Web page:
Blyth, Ont., theatre staging play about impact of serial killer Elizabeth Wettlaufer


Co-playwrights Kelly McIntosh and Gil Garratt working on the script in Blyth, Ont. (Submitted by Blyth Festival Theatre)

It was a series of crimes that shocked Canadians: a nurse, often reprimanded for shoddy work over the course of a decade-long career, pleaded guilty to killing her patients in southwestern Ontario long-term care facilities. 

Now, the aftermath of the crimes of serial killer nurse Elizabeth Wettlaufer form the basis of a play which will be put on at the Blyth Festival, north of London, Ont., in August. 

The play is called In the Wake of Wettlaufer.

“She’s not portrayed, her crimes are not recreated,” said Gil Garratt, Blyth’s artistic director and the play’s co-writer. 

Wettlaufer is serving life in prison. In 2016 she confessed to injecting eight of her elderly patients with lethal doses of insulin. 

“It’s a play about family, love, how we care for each other and how we deal with this kind of trauma,” said Garratt.

“It tells the story of a fictional family making care decisions for their elderly father, grieving his death, then later discovering he’d lived in the same facility where Wettlaufer worked.”

Daniel Silcox is interested in seeing the play. His father, James Silcox, 84, was Wettlaufer’s first victim.

Garratt and co-writer Kelly McIntosh interviewed eight family members of Wettlaufer’s victims during the writing process, including Daniel Silcox. His father, 84-year-old James Silcox, was Wettlaufer’s first victim, at Caressant Care Long Term Care in Woodstock, Ont. 

Daniel Silcox said he was nervous when he heard the title of the play and reached out to the writers.  He quickly realized they were doing extensive research and knew the Wettlaufer case intimately, he said.

‘I’m so in favour of this play,” said Silcox. 

I just want to make sure my dad didn’t go for naught.– James Silcox

“Part of the damage” of Wettlaufer’s crimes “is the anxiety people are experiencing while choosing a facility for their parents,” he said.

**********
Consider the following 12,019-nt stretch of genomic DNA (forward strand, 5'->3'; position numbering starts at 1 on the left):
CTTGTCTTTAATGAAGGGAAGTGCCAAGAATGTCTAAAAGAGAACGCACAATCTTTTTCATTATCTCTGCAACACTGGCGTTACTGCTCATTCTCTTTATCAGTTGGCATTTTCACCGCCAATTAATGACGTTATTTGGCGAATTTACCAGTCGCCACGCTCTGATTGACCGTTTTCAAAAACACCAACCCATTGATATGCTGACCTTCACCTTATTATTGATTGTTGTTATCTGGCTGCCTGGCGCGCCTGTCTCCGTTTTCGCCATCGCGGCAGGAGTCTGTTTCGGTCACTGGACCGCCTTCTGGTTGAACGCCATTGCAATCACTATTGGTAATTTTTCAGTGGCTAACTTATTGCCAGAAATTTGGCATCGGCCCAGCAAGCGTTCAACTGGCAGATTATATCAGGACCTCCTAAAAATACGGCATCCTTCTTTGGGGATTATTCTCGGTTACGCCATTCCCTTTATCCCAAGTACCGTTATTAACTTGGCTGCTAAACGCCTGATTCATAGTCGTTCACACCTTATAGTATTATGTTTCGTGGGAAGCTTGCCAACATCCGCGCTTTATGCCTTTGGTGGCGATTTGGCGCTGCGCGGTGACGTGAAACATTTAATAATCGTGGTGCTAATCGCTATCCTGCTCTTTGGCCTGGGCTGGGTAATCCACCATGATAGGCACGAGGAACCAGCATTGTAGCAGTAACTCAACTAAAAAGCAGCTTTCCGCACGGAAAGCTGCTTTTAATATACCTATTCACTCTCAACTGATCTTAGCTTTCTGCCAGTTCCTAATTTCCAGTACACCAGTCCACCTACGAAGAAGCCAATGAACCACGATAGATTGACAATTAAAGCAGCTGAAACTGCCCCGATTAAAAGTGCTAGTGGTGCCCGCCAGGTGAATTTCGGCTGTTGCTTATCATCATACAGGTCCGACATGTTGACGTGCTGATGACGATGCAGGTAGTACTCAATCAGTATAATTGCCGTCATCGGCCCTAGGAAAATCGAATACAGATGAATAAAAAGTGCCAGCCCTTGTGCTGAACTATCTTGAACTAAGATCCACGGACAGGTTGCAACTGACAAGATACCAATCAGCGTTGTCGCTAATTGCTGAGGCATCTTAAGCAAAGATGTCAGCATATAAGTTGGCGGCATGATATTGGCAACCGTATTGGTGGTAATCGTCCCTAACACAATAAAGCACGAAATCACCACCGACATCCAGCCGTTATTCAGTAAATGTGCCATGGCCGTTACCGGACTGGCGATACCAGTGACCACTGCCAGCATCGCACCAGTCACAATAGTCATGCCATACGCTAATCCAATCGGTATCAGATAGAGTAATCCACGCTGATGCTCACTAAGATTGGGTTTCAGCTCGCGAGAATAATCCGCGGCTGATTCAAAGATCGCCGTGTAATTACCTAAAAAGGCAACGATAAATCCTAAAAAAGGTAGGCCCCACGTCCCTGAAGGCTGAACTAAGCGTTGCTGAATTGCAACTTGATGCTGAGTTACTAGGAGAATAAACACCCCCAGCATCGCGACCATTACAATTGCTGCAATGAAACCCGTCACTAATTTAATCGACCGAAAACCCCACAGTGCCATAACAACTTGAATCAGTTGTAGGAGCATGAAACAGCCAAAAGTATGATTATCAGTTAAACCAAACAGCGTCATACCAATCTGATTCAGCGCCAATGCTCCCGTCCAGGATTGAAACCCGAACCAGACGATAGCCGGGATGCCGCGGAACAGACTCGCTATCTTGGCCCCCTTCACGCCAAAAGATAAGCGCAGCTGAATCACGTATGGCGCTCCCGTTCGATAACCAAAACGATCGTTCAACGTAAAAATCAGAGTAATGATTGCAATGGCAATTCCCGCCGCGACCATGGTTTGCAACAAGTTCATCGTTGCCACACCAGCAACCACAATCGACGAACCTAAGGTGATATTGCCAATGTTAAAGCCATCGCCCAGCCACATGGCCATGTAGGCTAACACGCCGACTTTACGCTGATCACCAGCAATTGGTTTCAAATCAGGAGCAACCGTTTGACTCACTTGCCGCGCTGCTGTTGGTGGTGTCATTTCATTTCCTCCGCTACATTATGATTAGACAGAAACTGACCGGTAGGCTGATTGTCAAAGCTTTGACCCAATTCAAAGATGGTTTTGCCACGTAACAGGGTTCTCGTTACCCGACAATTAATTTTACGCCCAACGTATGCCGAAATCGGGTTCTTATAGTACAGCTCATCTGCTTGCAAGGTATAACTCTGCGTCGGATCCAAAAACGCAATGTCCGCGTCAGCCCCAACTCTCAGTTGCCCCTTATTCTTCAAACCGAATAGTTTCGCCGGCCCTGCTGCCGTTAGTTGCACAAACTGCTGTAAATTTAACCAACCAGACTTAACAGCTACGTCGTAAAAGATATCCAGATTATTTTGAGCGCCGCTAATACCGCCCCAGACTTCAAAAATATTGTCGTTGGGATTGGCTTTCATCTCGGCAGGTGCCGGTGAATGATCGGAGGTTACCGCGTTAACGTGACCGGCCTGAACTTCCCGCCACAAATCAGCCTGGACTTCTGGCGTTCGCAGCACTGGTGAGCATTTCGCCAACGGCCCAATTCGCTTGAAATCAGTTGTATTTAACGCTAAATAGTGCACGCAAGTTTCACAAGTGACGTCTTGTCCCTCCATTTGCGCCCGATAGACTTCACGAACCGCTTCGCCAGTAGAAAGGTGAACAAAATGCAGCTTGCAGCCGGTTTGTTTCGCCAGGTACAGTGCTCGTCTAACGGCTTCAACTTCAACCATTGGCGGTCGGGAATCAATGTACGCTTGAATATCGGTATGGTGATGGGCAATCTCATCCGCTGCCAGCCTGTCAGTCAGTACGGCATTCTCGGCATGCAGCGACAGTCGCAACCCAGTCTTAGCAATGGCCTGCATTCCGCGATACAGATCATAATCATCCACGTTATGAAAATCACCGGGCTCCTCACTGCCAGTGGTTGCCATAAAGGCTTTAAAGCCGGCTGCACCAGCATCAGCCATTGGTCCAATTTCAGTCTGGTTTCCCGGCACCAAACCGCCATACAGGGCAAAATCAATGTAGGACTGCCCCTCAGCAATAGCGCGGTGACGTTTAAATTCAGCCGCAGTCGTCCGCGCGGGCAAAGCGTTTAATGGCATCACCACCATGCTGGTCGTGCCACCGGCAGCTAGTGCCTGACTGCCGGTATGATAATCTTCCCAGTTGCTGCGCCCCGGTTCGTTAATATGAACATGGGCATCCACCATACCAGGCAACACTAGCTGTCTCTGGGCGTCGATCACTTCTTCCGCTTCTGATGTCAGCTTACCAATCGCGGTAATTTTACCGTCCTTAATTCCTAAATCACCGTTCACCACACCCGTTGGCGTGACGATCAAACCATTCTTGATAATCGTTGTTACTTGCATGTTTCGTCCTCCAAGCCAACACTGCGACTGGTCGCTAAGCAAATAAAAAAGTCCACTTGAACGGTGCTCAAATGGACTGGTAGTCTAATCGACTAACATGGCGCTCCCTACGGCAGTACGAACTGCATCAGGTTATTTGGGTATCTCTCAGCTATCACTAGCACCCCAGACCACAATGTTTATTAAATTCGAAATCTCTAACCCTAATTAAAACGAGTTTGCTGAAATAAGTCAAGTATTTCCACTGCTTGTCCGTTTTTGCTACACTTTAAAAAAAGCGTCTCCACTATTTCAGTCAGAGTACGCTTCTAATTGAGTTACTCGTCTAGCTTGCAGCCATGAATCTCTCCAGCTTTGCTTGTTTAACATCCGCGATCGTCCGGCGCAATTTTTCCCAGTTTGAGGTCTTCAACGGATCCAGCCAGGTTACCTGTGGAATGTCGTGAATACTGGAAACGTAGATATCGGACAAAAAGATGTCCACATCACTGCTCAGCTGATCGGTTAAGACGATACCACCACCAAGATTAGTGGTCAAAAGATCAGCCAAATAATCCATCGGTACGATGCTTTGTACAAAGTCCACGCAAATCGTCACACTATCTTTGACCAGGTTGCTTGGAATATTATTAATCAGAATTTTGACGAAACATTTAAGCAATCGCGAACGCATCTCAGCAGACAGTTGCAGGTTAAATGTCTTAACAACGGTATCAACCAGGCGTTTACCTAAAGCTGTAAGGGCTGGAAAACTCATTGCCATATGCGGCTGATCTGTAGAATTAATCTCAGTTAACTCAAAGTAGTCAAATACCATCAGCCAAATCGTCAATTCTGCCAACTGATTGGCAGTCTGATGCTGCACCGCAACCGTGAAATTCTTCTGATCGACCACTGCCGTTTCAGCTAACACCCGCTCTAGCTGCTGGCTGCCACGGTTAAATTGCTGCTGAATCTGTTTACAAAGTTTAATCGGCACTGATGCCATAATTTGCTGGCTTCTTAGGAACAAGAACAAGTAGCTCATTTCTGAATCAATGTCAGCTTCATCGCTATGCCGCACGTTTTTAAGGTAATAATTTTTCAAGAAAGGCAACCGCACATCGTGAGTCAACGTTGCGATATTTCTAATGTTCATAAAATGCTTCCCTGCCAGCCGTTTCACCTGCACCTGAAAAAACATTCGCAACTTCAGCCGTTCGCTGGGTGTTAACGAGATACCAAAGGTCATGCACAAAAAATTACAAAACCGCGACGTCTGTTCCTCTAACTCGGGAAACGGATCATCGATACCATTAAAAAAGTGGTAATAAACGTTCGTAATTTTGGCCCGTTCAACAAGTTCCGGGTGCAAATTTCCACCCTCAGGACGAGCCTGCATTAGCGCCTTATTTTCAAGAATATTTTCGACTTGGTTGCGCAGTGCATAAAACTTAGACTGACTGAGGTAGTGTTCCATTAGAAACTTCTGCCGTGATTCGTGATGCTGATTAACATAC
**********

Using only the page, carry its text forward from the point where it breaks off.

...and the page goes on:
Silcox hopes people who see the show leave with a greater awareness about choosing the right facility for loved ones. 

He also hopes audiences pay attention to what the government does “to allay those fears and make it a better system, a more responsible system, a system we can entrust our parents to.”

When his own family was selecting a home for his dad, the overriding issue was availability, not quality of care, he said.

“Everyone assumed it was a universal level of care,” said Silcox.

“That reality hit us really hard. It’s been very, very painful.”

Despite that, he’ll be at Blyth Festival Theatre on opening night on August 9, along with his two sisters. 

“Wild horses couldn’t keep me away from that. I applaud Kelly and Gil for the work they’ve put in. I just hope it’s not too tough to watch, you know? I don’t know what kind of mood we’ll be in when we walk out, but it’s gotta be done,” he said.

“I just want to make sure my dad didn’t go for naught.”

Wettlaufer’s crimes shook people in communities in Southwestern Ontario, some of whom have contacted Garratt with objections to the show.

Blyth festival addressing concerns

There were three main concerns: it’s too soon, it glorifies Wettlaufer’s crimes, and it sensationalizes the story for ticket sales. 

Garratt said victims’ families encouraged them to keep going. He focused on a fictional family making difficult decisions, because “we wanted to highlight the consequences, not just the act” of Wettlaufer’s crimes.

As for money-making, Garratt said the theatre is a not-for-profit charity that relies on donors Ticket sales do not cover costs, he said.

“If you want to make money in summer theatre in Ontario, you put on lots of comedies and lots of flashy musicals. You don’t do it putting on hard-hitting dramas about current affairs and issues,” he said. 

“It’s a perfectly viable choice to not engage with the show,” said Garratt. 

To address people’s concerns, the Blyth Festival is hosting three conversations over the show’s four-week run. In one, panelists will explore the idea of “What is a good death?”

On August 28th, renowned author Lawrence Hill will speak about his mother’s medically-assisted death in Switzerland. 

Later this month, the final report from the province’s public inquiry into Wettlaufer’s crimes and the safety of long-term care homes is due.  Justice Eileen Gillese will release her recommendations on July 31. 


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